We are chugging toward Dijon at an escargot's pace of 35 miles a week when it happens. There we are, tucking into a lunch of cold Charolais beef smothered in garlic-anchovy sauce, green salad with quail eggs, haricots verts with artichokes, a tomatoï¿½puff pastry tart, panettone with blueberries and fresh mint—among many other things—when wham, the prow of our barge swings into the side of the canal and a splash of water sloshes out of the foredeck hot tub. The boat has rubbed up against a patch of mud. Cedric, our profoundly tan French helmsman rushes aft to check on us. The collision was a love tap, but we tease him and stash the event in short-term memory, within easy reach to further abuse the poor guy. Then we get back to business—the serious business of a ripe Camembert, a so-fresh-it's-wet goat cheese and a subtly blue Fourme d'Ambert, all demanding to be consumed with the well-selected, highly drinkable red and white Burgundies on our table (a 2002 La Chapelle Notre-Dame Domaine Dubreuil-Fontaine and a 1999 Les Caves des Hautes Côtes, respectively). This is high drama on the Canal de Bourgogne.
We are journeying east aboard the Prospérité, a 128-foot barge that formerly plied the rivers and canals of Holland and Belgium carrying commercial freight; five years ago, a pair of English and American investors with experience running boutique hotels bought the barge and renovated it; now it's a luxury cruiser with four spacious staterooms below and a living room, dining room and open kitchen upstairs. This year, the high-end outfitter Abercrombie & Kent, which arranged my trip, has added the Prospérité to the portfolio of barges it books.
Although the Canal de Bourgogne stretches 150 miles through so-called deep France, our trip will span only a short squiggle in the Côte d'Or, starting at the tiny village of Vandenesse-en-Auxois, visiting the winemaking town of Nuits-St.-Georges and the famed Domaine de la Romanée-Conti, and ending at the regional capital best known for its mustard. But it's a lovely squiggle, hilly and bucolic, a welcome shift from the flatness of Bordeaux, where I have been spending time researching a book on American wine connoisseurship from Thomas Jefferson to the present. Though a barge trip is the classic and perhaps ideal way to experience Burgundy, it's a first for me—and I'm lucky that my inaugural trip is on this posh boat.
This year, almost all the weeks in the Prospérité 's 29-week season were chartered by groups (at $32,000 per). I am traveling with two American couples. With a crew of five—two British, two French and one Australian—there is a one-to-one crew-to-passenger ratio.
The open kitchen doesn't see much action, although it's designed to be used for cooking demos at guests' request. The chef, Jane Martin, an Englishwoman who has been cooking on barges for 21 years, sometimes uses it for prep, but she does most of her work in a smaller galley kitchen. The symbolism is still valid: This is a barge where food and wine are front and center.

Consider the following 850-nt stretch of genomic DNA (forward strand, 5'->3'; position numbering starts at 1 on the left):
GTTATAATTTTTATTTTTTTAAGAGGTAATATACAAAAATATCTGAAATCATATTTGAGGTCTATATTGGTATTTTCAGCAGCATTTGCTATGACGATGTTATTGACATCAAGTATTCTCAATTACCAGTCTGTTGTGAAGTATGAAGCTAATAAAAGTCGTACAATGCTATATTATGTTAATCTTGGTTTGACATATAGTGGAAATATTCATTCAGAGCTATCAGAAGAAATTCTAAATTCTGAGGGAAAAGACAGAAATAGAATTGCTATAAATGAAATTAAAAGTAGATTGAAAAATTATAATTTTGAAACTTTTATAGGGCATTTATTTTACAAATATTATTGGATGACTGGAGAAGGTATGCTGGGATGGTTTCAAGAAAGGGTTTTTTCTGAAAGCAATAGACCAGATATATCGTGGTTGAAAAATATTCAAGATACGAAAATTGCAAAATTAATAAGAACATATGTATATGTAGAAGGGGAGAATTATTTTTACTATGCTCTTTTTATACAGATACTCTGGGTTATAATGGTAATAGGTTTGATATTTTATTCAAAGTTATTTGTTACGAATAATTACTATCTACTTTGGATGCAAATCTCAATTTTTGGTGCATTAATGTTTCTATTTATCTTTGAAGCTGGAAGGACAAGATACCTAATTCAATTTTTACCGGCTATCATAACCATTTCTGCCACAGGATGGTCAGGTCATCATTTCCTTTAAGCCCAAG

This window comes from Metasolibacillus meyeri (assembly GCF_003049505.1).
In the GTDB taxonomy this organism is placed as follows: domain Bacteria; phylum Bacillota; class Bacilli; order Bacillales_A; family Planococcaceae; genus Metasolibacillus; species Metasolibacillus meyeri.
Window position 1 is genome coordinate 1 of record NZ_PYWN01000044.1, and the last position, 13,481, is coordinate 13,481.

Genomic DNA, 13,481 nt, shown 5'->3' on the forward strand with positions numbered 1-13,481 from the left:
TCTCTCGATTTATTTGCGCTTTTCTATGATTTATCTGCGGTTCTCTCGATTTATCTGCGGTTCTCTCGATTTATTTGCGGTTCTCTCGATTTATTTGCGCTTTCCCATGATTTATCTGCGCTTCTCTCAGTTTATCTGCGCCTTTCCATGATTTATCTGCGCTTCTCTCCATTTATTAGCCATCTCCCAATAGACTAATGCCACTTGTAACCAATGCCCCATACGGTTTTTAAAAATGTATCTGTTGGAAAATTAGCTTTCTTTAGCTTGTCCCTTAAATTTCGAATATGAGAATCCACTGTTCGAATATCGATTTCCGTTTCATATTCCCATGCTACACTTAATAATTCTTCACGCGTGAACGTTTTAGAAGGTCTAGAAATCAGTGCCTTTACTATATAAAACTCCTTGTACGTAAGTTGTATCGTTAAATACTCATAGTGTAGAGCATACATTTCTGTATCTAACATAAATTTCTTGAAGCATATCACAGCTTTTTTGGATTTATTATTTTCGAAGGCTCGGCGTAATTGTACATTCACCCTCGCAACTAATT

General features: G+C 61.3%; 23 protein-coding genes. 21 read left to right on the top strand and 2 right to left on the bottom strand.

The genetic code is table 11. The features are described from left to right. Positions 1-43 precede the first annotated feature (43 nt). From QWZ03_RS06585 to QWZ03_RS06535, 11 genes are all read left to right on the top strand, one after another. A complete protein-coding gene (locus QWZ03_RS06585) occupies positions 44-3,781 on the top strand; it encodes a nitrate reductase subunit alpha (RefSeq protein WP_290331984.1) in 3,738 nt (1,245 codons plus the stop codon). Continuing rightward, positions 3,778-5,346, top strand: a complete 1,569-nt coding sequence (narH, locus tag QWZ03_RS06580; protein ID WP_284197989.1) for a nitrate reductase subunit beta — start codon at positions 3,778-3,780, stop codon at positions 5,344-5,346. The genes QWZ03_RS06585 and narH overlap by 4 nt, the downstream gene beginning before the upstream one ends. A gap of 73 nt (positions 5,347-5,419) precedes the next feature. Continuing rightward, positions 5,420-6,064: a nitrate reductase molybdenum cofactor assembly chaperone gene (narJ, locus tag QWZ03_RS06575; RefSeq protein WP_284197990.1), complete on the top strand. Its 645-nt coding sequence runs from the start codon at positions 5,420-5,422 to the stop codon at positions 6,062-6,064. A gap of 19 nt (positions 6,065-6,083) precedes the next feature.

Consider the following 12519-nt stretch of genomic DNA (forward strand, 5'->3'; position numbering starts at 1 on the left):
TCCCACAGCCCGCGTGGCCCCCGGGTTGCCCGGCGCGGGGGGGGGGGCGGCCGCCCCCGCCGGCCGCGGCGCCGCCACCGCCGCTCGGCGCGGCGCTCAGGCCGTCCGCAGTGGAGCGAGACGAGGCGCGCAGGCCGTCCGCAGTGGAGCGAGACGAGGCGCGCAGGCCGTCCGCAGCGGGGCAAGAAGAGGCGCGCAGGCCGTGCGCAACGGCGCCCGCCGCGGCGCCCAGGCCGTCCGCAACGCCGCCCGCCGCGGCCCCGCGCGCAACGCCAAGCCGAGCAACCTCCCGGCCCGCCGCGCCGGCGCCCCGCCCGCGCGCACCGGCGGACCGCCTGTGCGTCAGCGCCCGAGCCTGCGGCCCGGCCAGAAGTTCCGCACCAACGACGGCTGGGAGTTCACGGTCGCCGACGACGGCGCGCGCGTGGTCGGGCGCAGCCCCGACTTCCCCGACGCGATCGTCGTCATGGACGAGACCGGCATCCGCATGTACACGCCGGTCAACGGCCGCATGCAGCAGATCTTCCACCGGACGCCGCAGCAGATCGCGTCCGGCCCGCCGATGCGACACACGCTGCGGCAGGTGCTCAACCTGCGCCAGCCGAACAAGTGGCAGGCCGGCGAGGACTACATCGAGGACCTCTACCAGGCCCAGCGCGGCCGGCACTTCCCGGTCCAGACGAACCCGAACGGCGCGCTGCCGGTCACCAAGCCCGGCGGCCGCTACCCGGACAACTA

The gastronomic focus is clear from the moment we embark. After my fellow passengers and I are driven 170 miles from Paris in a Mercedes van by Réjane, the lovely girlfriend of our English captain, Spencer Hayes, we are greeted on the barge with glasses of Jean-Marie Février Champagne and trays of hors d'oeuvres—foie-gras toast points, smoked salmon, bacon-wrapped prunes—which we share with the crew.
Then we head downstairs to settle in. At 270 square feet each, the staterooms are, in the words of one passenger, "bigger than our hotel room in Paris." The air is crisp (each room has its own temperature controls), there's a vase of fresh flowers on the dresser and a CD player sits on a side table. I kick back on the bed and play with the control that, Craftmatic-style, allows me to raise and lower the head and foot. The room also accommodates two armchairs and a desk, and the generously sized bathroom features a separate (Villeroy & Boch) tub and shower, a heating rod draped with plush Carré Blanc towels and a cupboard full of pony bottles of Evian.
Soon enough, cocktail hour commences upstairs, followed by dinner: mushrooms (three kinds) on puff pastry, a nice hunk of monkfish wrapped in a local variant of prosciutto, three cheeses, a dessert of macerated strawberries, and coffee. We have been drinking both red and white wine (Burgundy, bien sûr, including an absolutely delicious 2001 premier cru Santenay-Maladière from Prieur-Brunet), and now it's someone's birthday, so we must toast with more Février Champagne as well. Then it's time for bed; turndown service includes—we are on a barge, after all—fabric screens placed on our portholes.
Our days unfold with a decidedly languid rhythm: cruise, stop to go through a lock, cruise again. Since the 35 miles we'll be traveling and the nearly 500 feet we'll be dropping will be spread over seven days and 46 locks, it's possible to hop off the barge at one lock, run, walk or bicycle (the barge carries eight mountain bikes) on the towpath for a few hours, then catch up with, or wait for, the barge. Europe's centuries-old canal system is remarkably intact—it is still possible to barge along canals and rivers from southwestern France to Russia without changing boats—but few commercial vessels have worked the Canal de Bourgogne in more than two decades, and life along its banks is easygoing. There isn't enough traffic to justify having a lockkeeper for every lock (on the days we are traveling, there are hardly any other barges in the same section of canal), so one lockkeeper might open three locks in a row for us...nice work if you can get it.